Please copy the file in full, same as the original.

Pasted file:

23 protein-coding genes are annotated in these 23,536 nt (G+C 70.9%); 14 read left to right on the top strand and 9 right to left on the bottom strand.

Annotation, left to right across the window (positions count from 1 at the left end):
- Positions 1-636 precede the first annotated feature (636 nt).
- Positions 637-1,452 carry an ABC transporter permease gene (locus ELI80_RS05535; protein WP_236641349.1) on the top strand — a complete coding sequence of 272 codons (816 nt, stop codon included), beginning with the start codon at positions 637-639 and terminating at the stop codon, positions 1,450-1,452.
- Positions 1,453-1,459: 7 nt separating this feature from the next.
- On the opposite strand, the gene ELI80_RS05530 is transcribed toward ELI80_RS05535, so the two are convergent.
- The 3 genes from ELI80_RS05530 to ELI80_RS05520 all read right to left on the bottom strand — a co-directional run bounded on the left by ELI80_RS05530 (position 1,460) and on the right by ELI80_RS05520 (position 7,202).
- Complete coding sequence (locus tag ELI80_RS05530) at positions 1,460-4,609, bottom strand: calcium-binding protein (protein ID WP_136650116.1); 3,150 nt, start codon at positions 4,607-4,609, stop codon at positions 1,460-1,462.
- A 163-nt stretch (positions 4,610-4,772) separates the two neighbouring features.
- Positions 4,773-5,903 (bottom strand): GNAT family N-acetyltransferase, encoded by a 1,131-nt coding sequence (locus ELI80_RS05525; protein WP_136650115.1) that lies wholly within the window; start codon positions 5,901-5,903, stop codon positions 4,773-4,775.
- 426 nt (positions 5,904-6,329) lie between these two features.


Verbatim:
23 protein-coding genes are annotated in these 23,536 nt (G+C 70.9%); 14 read left to right on the top strand and 9 right to left on the bottom strand.

Annotation, left to right across the window (positions count from 1 at the left end):
- Positions 1-636 precede the first annotated feature (636 nt).
- Positions 637-1,452 carry an ABC transporter permease gene (locus ELI80_RS05535; protein WP_236641349.1) on the top strand — a complete coding sequence of 272 codons (816 nt, stop codon included), beginning with the start codon at positions 637-639 and terminating at the stop codon, positions 1,450-1,452.
- Positions 1,453-1,459: 7 nt separating this feature from the next.
- On the opposite strand, the gene ELI80_RS05530 is transcribed toward ELI80_RS05535, so the two are convergent.
- The 3 genes from ELI80_RS05530 to ELI80_RS05520 all read right to left on the bottom strand — a co-directional run bounded on the left by ELI80_RS05530 (position 1,460) and on the right by ELI80_RS05520 (position 7,202).
- Complete coding sequence (locus tag ELI80_RS05530) at positions 1,460-4,609, bottom strand: calcium-binding protein (protein ID WP_136650116.1); 3,150 nt, start codon at positions 4,607-4,609, stop codon at positions 1,460-1,462.
- A 163-nt stretch (positions 4,610-4,772) separates the two neighbouring features.
- Positions 4,773-5,903 (bottom strand): GNAT family N-acetyltransferase, encoded by a 1,131-nt coding sequence (locus ELI80_RS05525; protein WP_136650115.1) that lies wholly within the window; start codon positions 5,901-5,903, stop codon positions 4,773-4,775.
- 426 nt (positions 5,904-6,329) lie between these two features.